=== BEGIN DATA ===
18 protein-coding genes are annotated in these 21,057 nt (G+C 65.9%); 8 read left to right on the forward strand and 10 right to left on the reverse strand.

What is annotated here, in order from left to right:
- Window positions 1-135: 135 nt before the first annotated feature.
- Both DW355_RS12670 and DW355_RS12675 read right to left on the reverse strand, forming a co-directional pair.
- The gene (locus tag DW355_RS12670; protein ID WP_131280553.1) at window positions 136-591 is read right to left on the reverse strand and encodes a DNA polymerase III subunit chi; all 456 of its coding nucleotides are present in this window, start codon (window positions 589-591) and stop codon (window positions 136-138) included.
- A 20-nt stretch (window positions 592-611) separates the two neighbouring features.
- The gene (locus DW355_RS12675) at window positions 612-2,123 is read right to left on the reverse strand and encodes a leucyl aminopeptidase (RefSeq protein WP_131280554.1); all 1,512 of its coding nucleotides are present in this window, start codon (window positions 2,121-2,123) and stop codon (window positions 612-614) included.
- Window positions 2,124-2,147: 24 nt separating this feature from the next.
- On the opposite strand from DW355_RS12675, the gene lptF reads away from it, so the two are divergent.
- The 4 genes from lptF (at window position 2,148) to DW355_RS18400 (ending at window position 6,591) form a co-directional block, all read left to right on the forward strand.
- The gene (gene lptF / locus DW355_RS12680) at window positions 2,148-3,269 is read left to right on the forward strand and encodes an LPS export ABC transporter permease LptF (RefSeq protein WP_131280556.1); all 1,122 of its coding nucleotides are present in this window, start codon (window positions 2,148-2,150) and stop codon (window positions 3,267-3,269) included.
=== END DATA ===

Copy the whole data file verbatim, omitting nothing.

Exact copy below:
18 protein-coding genes are annotated in these 21,057 nt (G+C 65.9%); 8 read left to right on the forward strand and 10 right to left on the reverse strand.

What is annotated here, in order from left to right:
- Window positions 1-135: 135 nt before the first annotated feature.
- Both DW355_RS12670 and DW355_RS12675 read right to left on the reverse strand, forming a co-directional pair.
- The gene (locus tag DW355_RS12670; protein ID WP_131280553.1) at window positions 136-591 is read right to left on the reverse strand and encodes a DNA polymerase III subunit chi; all 456 of its coding nucleotides are present in this window, start codon (window positions 589-591) and stop codon (window positions 136-138) included.
- A 20-nt stretch (window positions 592-611) separates the two neighbouring features.
- The gene (locus DW355_RS12675) at window positions 612-2,123 is read right to left on the reverse strand and encodes a leucyl aminopeptidase (RefSeq protein WP_131280554.1); all 1,512 of its coding nucleotides are present in this window, start codon (window positions 2,121-2,123) and stop codon (window positions 612-614) included.
- Window positions 2,124-2,147: 24 nt separating this feature from the next.
- On the opposite strand from DW355_RS12675, the gene lptF reads away from it, so the two are divergent.
- The 4 genes from lptF (at window position 2,148) to DW355_RS18400 (ending at window position 6,591) form a co-directional block, all read left to right on the forward strand.
- The gene (gene lptF / locus DW355_RS12680) at window positions 2,148-3,269 is read left to right on the forward strand and encodes an LPS export ABC transporter permease LptF (RefSeq protein WP_131280556.1); all 1,122 of its coding nucleotides are present in this window, start codon (window positions 2,148-2,150) and stop codon (window positions 3,267-3,269) included.